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Successful Measurement of the Time Intervals that Enable the Direct Measurement of Electrons in Laser Induced Ionisation

Physicists have worked on the quantum physics description of the tunnelling effect for 60 years. The group led by Ursula Keller has now for the first time succeeded in measuring time intervals that enable the direct measurement of the tunnelling time of electrons in laser-induced ionisation. No corresponding delay was measured in the experiment: something that astonished many physicists. An established but perhaps over-simplified explanatory model begins to look shaky.

An “attoclock” used to measure the tunnelling delay times of electrons in powerful laser fields: the electromagnet, reaction vessel and detectors of the attosecond clock in Ursula Keller’s laboratory. (Photo: Heidi Hostettler)

When new technologies allow theoretical models to be tested experimentally, scientists must be prepared to say goodbye to accepted thought patterns. The current publication by Professor Ursula Keller and her team at the Institute of Quantum Electronics of ETH Zurich could bring about just such a break with accepted wisdom. The group succeeded for the first time ever in measuring experimentally the tunnelling delay times of electrons ionized in strong laser fields.

The tunnelling effect is responsible for the ability of bound electrons in atoms to pass through an energy barrier even though the barrier’s energy is higher than the electron’s binding energy. According to classical physics, overcoming this barrier is impossible, hence the assumption of a quantum-mechanical process.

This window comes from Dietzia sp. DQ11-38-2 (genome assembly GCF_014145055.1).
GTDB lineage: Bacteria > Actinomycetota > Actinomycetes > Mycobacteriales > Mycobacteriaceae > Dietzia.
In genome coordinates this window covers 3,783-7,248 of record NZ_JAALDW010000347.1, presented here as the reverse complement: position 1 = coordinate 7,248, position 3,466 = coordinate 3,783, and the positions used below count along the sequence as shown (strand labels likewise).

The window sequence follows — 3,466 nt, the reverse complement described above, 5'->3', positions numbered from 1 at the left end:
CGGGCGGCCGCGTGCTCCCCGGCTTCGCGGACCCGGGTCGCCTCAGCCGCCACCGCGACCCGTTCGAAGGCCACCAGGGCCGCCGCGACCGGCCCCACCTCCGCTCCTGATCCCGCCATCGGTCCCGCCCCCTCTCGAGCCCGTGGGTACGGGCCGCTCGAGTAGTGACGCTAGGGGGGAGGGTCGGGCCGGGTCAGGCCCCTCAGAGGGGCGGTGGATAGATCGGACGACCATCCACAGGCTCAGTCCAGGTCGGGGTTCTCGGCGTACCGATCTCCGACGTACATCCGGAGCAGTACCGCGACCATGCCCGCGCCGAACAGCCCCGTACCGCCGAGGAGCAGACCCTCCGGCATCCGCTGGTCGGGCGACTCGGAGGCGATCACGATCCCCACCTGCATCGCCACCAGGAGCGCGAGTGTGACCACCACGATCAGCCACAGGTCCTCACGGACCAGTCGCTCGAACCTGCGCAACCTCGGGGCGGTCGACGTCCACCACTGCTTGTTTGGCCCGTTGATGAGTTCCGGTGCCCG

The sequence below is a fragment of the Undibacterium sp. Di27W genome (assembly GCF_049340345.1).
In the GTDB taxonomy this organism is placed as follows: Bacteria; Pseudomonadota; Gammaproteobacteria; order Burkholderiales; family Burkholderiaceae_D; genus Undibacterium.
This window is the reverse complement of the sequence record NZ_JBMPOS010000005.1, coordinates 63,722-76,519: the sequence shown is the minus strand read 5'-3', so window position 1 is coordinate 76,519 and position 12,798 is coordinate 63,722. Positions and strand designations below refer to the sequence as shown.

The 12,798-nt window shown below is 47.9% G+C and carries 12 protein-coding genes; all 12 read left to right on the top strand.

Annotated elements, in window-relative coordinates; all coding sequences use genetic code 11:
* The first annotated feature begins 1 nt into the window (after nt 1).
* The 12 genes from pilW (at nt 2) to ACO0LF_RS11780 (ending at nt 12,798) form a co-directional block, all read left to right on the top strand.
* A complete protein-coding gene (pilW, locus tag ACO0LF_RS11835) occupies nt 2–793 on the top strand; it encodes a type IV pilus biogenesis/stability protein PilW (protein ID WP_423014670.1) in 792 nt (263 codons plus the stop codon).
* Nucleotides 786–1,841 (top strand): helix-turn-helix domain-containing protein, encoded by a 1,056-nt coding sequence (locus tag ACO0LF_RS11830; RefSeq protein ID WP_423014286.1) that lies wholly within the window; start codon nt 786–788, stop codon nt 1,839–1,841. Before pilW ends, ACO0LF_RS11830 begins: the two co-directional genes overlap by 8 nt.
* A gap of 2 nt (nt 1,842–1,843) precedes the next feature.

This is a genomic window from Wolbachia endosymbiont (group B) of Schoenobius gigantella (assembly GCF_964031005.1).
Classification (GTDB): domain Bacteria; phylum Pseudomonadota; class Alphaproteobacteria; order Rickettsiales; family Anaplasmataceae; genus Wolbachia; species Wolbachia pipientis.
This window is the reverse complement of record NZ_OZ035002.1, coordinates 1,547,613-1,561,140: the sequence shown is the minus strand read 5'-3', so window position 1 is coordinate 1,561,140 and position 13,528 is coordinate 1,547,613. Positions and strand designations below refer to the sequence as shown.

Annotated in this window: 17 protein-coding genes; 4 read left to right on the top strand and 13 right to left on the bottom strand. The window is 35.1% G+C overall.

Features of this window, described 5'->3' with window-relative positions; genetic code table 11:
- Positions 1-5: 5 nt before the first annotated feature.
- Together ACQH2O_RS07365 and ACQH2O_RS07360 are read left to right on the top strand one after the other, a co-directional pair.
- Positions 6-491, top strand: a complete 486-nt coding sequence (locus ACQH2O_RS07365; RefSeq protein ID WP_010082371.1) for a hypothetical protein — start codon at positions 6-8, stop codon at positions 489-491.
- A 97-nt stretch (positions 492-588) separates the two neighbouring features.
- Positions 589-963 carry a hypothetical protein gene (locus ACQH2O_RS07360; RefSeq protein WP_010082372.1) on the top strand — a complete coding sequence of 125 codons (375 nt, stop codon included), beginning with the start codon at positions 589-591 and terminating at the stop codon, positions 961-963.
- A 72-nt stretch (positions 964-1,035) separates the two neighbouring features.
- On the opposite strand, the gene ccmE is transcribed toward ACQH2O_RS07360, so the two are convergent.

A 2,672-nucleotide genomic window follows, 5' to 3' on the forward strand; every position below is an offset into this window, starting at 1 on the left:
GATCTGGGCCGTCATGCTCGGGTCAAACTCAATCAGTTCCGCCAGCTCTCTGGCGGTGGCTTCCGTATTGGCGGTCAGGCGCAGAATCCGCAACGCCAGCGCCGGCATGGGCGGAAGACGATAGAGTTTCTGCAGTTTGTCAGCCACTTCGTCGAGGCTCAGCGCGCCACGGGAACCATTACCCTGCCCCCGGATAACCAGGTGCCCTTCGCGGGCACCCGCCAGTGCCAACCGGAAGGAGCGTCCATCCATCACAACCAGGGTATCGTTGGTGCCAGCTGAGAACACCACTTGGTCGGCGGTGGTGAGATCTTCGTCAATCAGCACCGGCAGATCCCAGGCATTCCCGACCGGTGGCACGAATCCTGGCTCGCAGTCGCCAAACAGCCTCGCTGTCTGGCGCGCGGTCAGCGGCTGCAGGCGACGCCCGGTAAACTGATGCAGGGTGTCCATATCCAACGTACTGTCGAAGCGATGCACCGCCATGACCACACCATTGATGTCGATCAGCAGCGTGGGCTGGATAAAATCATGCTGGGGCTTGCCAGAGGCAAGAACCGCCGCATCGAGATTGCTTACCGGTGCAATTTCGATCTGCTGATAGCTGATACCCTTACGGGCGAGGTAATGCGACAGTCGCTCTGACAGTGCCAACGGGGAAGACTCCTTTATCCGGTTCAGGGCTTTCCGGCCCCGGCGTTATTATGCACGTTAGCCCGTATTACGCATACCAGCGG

A popular way of illustrating this is to imagine a ball that does not have enough momentum to surmount a hump, so simply “tunnels through” it instead. Keller says “Contrary to some accepted theories, our measurement has shown that this so-called tunnelling ionisation takes place with almost no delay. The results of her most recent experiments appear in a recent issue of the scientific journal “Science”.

Calibration problems solved

Based on calculations by several theoreticians, it was assumed that an electron took between 500 and 600 attoseconds (10-18 sec.) to tunnel through a laser-induced tunnelling barrier. A time interval of this kind was not measurable until recently, even using the shortest laser pulses. However, Keller’s team presented a method in “Nature Physics” last June that enables measurements down to 25 attoseconds by using femtosecond laser pulses (see the box and the ETH Life article A stopwatch for the tunnel effect). Keller’s results at that time gave hope that the tunnelling time would soon be measured. However, calibration problems still stood in the way of this enterprise.

To make a measurement in the region of a few attoseconds it is essential to calibrate “time zero”, i.e. the absolute zero point of the time measurement. In the end the calibration was easier than had been assumed last summer: if the original direction of the laser field used for the measurement is determined unequivocally, a clear reference point is obtained for the angle of the laser clock’s “hour hand”. Keller says, not without pride, “We now have a clock with an average accuracy of six attoseconds, or twelve if the error tolerance is included. This is, without doubt, the most precise clock in the world.”

No tunnelling time in the classical sense